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Jerzy Rubach and Tomasz Łuszczek

Abstract

This paper is a report on the phonological research done in the past two years investigating Podhale Goralian. The data are drawn from our informants in Dzianisz.

The paper establishes the system of surface contrasts in Goralian and identifies instances of complementary distribution. It is claimed that the renowned Podhale Archaism is no longer represented by the vowel [i]. Rather, the vowel has retracted to the central vowel [ɨ]. The original [ɨ], on the other hand, has lowered and fronted and is now best regarded as tense [e]. These transitions of vowels pose challenges for a phonological analysis. A sample of such analysis (Final Tensing) is shown in the framework of Optimality Theory.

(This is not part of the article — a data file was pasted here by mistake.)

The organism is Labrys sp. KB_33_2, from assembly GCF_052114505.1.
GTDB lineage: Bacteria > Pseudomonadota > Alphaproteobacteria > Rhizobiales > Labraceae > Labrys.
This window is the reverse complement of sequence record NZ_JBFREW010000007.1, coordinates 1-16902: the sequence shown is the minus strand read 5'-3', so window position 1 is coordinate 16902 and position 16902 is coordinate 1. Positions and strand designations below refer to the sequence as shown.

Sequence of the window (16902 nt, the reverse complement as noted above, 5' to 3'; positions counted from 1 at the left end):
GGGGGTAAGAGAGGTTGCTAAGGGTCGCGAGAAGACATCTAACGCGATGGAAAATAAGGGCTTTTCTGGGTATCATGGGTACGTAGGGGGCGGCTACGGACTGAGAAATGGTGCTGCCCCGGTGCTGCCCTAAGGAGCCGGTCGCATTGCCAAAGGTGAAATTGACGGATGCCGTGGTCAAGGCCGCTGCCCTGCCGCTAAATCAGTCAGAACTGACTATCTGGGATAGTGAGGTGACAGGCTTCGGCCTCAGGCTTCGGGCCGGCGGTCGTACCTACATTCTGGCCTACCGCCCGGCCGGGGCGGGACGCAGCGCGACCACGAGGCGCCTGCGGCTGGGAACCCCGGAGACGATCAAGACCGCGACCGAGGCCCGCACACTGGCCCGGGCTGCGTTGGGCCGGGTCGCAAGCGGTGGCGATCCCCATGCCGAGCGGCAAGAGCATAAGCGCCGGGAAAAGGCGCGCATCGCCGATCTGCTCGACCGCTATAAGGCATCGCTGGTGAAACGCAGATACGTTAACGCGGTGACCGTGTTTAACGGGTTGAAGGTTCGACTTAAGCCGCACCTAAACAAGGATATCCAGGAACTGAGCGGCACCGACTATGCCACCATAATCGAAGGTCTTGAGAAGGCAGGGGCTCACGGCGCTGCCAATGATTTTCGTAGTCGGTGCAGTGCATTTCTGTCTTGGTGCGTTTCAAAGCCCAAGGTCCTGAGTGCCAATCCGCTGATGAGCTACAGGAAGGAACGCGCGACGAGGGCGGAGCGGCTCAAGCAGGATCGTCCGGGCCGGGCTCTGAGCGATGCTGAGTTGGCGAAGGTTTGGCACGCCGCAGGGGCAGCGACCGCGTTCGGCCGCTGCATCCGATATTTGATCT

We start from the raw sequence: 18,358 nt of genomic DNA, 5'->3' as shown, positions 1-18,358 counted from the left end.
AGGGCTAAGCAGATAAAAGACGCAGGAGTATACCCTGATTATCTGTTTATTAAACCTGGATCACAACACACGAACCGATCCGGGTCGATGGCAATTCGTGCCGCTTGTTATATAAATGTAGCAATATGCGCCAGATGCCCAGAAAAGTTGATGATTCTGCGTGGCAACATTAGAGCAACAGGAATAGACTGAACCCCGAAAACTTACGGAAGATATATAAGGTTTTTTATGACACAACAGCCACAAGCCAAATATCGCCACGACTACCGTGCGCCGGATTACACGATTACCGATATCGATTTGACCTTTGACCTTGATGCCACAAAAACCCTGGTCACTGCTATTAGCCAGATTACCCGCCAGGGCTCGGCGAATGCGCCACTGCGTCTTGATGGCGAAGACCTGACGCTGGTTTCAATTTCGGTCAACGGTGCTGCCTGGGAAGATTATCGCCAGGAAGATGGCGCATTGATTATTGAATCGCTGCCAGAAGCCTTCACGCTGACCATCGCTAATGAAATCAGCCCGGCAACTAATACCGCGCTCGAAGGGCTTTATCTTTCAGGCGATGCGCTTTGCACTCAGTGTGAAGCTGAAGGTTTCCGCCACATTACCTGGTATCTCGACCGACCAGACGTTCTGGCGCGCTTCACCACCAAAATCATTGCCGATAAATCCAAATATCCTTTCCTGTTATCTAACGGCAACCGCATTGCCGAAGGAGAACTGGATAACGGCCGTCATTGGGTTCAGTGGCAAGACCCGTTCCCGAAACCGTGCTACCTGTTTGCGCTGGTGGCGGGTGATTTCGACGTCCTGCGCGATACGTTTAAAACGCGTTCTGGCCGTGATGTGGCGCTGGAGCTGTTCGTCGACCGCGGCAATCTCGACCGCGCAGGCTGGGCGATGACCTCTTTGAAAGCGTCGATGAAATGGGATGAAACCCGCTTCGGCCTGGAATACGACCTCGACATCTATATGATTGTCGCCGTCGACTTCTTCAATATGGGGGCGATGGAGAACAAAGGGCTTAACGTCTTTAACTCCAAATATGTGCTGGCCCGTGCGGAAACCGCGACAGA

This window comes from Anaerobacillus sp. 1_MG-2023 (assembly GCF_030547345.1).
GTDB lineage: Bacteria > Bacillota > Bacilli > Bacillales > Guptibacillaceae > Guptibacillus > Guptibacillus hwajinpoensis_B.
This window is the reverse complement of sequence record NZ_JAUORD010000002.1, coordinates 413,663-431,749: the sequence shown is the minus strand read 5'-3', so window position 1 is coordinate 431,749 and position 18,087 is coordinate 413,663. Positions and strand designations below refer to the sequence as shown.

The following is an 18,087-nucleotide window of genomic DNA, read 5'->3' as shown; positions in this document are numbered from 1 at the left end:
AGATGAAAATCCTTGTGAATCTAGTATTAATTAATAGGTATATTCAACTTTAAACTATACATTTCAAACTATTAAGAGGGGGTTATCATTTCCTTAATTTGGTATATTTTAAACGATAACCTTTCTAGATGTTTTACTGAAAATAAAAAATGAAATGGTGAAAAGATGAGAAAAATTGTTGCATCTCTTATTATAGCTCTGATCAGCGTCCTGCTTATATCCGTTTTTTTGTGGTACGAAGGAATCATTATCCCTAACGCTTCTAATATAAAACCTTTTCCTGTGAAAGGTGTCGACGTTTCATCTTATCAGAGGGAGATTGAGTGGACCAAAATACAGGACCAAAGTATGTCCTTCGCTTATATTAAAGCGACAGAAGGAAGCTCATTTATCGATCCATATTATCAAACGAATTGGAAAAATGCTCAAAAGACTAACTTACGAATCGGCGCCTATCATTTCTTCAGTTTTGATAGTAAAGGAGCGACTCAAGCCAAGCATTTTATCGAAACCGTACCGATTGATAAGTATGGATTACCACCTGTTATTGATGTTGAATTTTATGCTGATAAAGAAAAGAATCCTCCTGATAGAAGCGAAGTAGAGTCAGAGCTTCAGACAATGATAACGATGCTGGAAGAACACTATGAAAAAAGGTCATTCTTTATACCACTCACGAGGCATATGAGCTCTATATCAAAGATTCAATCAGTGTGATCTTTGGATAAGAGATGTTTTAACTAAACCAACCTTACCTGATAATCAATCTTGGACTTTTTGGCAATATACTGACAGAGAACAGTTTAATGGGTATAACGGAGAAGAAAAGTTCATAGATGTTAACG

Open access

Pamela Faber and Melania Cabezas-García

Abstract

Understanding specialized discourse requires the identification and activation of knowledge structures underlying the text. The expansion and enhancement of knowledge is thus an important part of the specialized translation process (Faber 2015). This paper explores how the analysis of terminological meaning can be addressed from the perspective of Frame-Based Terminology (FBT) (Faber 2012, 2015), a cognitive approach to domain-specific language, which directly links specialized knowledge representation to cognitive linguistics and cognitive semantics. In this study, context expansion was explored in a three-stage procedure: from single terms to multi-word terms, from multi-word terms to phrases, and from phrases to frames. Our results showed that this approach provides valuable insights into the identification of the knowledge structures underlying specialized texts.